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Proceedings Paper

Multitarget tracking using multiple bistatic range measurements with probability hypothesis densities
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Paper Abstract

Ronald Mahler's Probability Hypothesis Density (PHD) provides a promising framework for the passive coherent location of targets observed via multiple bistatic radar measurements. We consider tracking targets using only range measurements from a simple non-directional receiver that exploits non-cooperative FM radio transmitters as its "illuminators of opportunity." A target cannot be located at a single point by a particular transmitter-receiver pair, but rather it is located along a bistatic range ellipse determined by the position of the target relative to the receiver and transmitter. Target location is resolved by using multiple transmitter-receiver pairs and locating the target at the intersection of the resulting bistatic ellipses. Determining the intersection of these bistatic range ellipses and resolving the resultant ghost targets is generally a complex task. However, the PHD provides a convenient and simple means of fusing together the multiple range measurements to locate targets. We incorporate signal-to-noise ratios, probabilities of detection and false alarm, and bistatic range variances into our simulation.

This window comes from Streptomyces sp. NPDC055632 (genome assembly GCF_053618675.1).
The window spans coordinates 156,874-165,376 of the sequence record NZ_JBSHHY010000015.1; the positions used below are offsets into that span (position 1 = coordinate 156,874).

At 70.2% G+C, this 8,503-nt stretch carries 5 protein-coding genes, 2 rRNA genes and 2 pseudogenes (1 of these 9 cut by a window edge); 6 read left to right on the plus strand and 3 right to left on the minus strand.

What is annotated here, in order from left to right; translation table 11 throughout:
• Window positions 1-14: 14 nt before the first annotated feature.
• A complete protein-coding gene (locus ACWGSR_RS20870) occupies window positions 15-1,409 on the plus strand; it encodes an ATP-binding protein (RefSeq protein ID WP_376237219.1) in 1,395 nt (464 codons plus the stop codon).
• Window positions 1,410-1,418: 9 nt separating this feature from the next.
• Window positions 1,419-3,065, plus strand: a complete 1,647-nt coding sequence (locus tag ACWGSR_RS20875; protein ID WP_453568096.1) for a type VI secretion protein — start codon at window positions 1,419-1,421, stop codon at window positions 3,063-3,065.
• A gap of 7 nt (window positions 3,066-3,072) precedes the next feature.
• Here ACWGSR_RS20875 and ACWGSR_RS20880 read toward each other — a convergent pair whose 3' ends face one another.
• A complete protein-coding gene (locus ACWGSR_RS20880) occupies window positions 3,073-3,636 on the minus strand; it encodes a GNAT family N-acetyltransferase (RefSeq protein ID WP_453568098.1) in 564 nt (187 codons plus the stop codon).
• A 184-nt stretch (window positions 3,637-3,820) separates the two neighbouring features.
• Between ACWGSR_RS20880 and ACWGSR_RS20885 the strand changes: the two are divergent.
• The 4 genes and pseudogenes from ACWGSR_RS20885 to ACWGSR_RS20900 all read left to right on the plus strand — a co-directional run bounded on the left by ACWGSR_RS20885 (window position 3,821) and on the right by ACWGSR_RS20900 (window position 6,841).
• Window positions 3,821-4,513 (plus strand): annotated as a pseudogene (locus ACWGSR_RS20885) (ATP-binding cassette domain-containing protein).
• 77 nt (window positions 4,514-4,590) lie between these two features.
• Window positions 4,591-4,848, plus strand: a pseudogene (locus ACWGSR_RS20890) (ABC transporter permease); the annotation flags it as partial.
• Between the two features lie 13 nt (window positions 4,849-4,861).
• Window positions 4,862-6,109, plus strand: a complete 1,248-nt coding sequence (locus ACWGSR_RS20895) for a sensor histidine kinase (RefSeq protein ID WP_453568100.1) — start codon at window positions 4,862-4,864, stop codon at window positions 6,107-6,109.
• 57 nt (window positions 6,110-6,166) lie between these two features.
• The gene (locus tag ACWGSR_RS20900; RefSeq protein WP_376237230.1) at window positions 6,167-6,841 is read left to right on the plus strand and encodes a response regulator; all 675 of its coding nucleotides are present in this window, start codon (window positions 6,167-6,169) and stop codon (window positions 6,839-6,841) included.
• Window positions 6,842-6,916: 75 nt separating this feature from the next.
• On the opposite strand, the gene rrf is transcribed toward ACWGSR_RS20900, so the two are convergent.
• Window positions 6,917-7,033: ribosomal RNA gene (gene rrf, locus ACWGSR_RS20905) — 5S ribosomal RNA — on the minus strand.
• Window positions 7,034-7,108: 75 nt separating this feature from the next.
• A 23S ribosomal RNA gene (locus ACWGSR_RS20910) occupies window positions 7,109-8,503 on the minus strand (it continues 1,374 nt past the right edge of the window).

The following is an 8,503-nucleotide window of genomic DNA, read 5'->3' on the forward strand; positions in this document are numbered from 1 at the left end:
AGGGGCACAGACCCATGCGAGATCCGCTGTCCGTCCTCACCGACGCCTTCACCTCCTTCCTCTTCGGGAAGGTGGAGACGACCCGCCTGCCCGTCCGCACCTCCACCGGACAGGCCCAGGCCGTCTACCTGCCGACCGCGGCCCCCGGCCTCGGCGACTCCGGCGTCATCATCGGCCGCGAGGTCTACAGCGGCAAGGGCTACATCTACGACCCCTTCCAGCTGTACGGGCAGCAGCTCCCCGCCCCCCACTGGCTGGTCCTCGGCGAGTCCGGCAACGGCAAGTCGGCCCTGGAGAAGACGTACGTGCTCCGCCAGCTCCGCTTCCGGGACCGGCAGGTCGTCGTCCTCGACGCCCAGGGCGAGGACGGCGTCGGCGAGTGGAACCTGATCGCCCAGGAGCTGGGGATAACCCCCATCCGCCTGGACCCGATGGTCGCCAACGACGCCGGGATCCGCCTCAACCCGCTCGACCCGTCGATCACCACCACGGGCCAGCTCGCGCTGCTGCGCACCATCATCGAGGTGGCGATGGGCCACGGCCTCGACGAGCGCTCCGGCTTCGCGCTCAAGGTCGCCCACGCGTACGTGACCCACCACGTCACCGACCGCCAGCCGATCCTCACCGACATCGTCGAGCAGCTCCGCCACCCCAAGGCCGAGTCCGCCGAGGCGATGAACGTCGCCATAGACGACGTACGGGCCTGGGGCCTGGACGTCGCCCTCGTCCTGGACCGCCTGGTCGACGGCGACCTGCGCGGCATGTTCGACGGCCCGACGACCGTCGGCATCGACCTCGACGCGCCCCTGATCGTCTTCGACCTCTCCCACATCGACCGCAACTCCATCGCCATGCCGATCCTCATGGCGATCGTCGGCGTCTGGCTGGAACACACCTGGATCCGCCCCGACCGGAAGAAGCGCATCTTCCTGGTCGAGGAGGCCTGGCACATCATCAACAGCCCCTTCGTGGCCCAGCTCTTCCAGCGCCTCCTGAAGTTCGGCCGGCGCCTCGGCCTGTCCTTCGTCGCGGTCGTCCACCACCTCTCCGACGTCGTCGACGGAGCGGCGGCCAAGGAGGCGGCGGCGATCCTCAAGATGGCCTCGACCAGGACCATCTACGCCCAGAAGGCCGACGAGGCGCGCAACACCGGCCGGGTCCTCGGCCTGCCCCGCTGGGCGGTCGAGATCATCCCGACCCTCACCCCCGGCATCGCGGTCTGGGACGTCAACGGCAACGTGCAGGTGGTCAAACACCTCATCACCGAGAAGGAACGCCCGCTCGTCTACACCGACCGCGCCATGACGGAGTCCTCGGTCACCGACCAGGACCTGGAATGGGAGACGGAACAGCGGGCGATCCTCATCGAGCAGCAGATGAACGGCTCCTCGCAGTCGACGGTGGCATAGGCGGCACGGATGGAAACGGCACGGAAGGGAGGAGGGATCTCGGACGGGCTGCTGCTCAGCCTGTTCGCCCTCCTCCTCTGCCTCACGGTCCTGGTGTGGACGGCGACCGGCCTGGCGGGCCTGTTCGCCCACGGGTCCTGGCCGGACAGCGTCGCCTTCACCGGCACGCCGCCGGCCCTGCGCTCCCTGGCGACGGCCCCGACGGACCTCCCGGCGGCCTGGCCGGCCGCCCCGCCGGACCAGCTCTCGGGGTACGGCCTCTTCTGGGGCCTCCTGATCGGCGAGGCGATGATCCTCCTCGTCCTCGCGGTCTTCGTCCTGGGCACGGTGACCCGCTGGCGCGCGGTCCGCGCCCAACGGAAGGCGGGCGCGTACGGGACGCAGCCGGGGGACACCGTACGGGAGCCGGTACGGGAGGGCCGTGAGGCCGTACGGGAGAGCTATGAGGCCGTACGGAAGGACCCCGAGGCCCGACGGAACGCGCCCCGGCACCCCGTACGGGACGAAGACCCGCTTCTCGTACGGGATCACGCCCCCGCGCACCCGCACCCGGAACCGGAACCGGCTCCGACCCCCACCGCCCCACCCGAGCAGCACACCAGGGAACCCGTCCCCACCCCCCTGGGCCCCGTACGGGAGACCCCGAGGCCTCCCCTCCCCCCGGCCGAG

Paper Details

Date Published: 9 August 2004
PDF: 10 pages
Proc. SPIE 5429, Signal Processing, Sensor Fusion, and Target Recognition XIII, (9 August 2004); doi: 10.1117/12.544027
Show Author Affiliations
Martin Tobias, Georgia Institute of Technology (United States)
Aaron D. Lanterman, Georgia Institute of Technology (United States)

Published in SPIE Proceedings Vol. 5429:
Signal Processing, Sensor Fusion, and Target Recognition XIII
Ivan Kadar, Editor(s)

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